Article that shares fire prevention safety tips for college students living on-campus.

A series of videos that help teach fire safety to students with disabilities, developed by the Minger Foundation and Campus Firewatch.

Campus and student fire safety statistics and prevention checklists from the NFPA.

Podcasts featured on Firehouse.com. Each episode features guests talking about timely and important topics relating to campus fire safety issues across the nation.

Report by the US Fire Administration that discusses causes of university housing fires.

This is a college fire safety guide by the Center for Injury Research and Policy Child and the Injury Prevention Alliance.

List of free resources to be used when developing fire safety curriculum for students who live on-campus, off-campus, and students with disabilities.

While your college should already have one, this page details how to create an escape plan for a school and put it into practice.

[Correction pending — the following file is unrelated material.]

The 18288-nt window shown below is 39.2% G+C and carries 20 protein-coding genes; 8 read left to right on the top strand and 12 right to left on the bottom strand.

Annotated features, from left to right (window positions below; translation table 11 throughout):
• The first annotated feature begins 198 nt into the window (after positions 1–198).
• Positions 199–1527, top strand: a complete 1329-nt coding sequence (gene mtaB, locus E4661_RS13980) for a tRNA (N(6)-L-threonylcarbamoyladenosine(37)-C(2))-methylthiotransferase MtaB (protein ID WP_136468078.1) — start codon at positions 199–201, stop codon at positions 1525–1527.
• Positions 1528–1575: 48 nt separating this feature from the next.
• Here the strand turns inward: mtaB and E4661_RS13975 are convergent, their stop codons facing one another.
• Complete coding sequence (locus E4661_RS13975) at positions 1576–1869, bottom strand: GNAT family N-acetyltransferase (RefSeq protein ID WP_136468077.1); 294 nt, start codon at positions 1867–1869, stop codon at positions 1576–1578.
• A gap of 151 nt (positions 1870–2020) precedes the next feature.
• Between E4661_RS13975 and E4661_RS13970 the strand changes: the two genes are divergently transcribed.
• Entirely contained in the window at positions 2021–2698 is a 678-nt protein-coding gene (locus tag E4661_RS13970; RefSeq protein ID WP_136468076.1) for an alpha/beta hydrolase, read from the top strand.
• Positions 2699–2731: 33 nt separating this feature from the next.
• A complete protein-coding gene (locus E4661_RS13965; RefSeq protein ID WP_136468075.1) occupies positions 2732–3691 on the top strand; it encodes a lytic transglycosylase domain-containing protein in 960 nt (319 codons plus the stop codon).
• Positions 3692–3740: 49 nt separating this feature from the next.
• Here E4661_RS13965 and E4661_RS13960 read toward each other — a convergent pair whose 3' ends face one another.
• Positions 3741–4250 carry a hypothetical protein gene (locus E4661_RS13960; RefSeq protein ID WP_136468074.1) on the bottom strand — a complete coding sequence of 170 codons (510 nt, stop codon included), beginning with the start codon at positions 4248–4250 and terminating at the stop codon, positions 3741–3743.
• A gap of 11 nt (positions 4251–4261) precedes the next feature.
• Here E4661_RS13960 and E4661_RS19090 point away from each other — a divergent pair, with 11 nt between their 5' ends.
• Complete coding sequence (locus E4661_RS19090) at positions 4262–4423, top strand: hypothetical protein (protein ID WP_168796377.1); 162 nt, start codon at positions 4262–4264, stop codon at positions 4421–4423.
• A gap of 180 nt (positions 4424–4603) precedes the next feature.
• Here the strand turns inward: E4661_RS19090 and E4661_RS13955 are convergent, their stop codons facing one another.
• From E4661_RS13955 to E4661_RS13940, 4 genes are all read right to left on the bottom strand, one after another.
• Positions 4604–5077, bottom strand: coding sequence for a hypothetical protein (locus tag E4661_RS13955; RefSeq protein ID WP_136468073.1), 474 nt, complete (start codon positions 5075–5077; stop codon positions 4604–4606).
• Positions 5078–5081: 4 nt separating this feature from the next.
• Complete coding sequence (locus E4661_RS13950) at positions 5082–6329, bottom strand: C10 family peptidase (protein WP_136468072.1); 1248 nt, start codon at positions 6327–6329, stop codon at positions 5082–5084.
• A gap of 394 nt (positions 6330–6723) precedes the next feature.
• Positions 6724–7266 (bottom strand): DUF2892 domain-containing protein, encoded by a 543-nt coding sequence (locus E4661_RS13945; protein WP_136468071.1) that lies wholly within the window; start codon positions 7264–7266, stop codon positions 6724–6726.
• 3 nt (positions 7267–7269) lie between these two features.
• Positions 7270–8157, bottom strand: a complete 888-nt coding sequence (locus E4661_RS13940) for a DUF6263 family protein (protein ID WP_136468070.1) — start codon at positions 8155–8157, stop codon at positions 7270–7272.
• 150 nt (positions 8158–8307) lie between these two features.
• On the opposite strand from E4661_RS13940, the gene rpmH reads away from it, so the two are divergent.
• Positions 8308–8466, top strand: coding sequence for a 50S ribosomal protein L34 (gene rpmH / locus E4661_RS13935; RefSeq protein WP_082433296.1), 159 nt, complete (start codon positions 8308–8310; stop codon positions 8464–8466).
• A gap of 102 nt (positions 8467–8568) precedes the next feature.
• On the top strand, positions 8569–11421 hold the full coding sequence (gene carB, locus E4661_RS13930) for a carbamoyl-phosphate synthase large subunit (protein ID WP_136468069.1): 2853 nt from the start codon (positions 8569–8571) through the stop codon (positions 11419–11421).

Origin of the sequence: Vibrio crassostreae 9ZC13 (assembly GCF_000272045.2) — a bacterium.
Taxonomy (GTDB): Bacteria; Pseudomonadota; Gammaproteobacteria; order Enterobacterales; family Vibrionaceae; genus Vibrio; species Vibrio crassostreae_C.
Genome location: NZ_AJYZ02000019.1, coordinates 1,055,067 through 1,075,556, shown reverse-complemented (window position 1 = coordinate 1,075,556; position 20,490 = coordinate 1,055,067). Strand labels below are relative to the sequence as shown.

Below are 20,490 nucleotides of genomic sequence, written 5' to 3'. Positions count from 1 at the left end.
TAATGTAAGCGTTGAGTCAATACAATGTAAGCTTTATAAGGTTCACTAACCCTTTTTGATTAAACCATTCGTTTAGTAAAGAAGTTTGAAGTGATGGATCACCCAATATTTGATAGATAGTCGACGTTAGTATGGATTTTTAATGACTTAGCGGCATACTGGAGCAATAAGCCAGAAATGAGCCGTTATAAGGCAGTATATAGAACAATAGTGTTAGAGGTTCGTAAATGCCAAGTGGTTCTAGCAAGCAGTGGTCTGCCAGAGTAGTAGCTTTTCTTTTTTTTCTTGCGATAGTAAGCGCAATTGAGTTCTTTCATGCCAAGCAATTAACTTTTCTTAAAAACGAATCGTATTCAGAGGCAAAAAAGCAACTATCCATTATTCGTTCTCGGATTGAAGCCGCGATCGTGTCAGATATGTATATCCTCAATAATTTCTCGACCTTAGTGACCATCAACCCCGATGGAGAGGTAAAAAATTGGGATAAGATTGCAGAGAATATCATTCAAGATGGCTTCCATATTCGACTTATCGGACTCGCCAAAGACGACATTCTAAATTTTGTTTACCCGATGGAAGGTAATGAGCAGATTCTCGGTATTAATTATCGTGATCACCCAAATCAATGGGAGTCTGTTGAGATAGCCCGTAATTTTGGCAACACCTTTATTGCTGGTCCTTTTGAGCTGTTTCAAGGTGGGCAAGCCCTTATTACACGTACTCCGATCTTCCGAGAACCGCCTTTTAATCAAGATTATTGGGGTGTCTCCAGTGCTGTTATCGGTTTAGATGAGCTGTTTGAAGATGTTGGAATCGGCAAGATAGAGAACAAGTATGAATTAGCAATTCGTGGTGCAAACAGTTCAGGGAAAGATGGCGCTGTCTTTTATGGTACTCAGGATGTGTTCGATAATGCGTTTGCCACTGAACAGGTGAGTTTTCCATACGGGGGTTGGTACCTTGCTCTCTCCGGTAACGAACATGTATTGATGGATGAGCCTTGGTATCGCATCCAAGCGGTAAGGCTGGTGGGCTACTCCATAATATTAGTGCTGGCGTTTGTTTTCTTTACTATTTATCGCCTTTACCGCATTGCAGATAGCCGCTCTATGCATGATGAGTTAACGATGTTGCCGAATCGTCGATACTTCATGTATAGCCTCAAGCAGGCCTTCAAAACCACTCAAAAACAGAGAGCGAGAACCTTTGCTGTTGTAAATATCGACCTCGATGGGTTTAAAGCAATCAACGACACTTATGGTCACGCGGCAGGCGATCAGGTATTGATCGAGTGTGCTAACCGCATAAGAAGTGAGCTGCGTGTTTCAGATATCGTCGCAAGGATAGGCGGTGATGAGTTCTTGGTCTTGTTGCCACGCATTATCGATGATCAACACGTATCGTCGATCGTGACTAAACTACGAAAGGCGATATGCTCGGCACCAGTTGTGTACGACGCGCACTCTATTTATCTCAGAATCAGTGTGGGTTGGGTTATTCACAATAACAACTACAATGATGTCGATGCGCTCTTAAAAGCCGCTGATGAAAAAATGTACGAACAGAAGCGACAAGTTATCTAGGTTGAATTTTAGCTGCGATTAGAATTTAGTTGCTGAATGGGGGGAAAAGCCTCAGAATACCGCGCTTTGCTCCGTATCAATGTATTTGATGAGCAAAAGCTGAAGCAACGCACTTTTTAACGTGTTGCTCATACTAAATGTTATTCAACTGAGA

A live fire simulation video, demonstrating how quickly flames can engulf a dorm room.

Checklist of fire safety tips for people with disabilities, prepared by USFA.

Video created by the Fire Equipment Manufacturers’ Association to train viewers to learn how to assess a potential fire situation and use a portable fire extinguisher in the event of a fire emergency.

Banner Fire

The Importance of Fire Safety

a close up of flames burning

Fire has been an asset to the Human species for thousands of years. The ability to effectively manage and manipulate fire has led to many great life enhancements such as heating, cooking, smoke signalling, and the managing of landscapes.

However, it can become extremely dangerous and damaging to people, infrastructure and the environment when it isn’t managed carefully. 

One of the most important aspects of health and safety and responsibilities as an employer is preparing for the event of a fire. Ensuring the safety of those within the premises and the nearby surroundings is a top priority.

Just this last year, there were over 182,000 fires last year in both homes and businesses, 7,160 non-fatal casualties and 253 fire related deaths.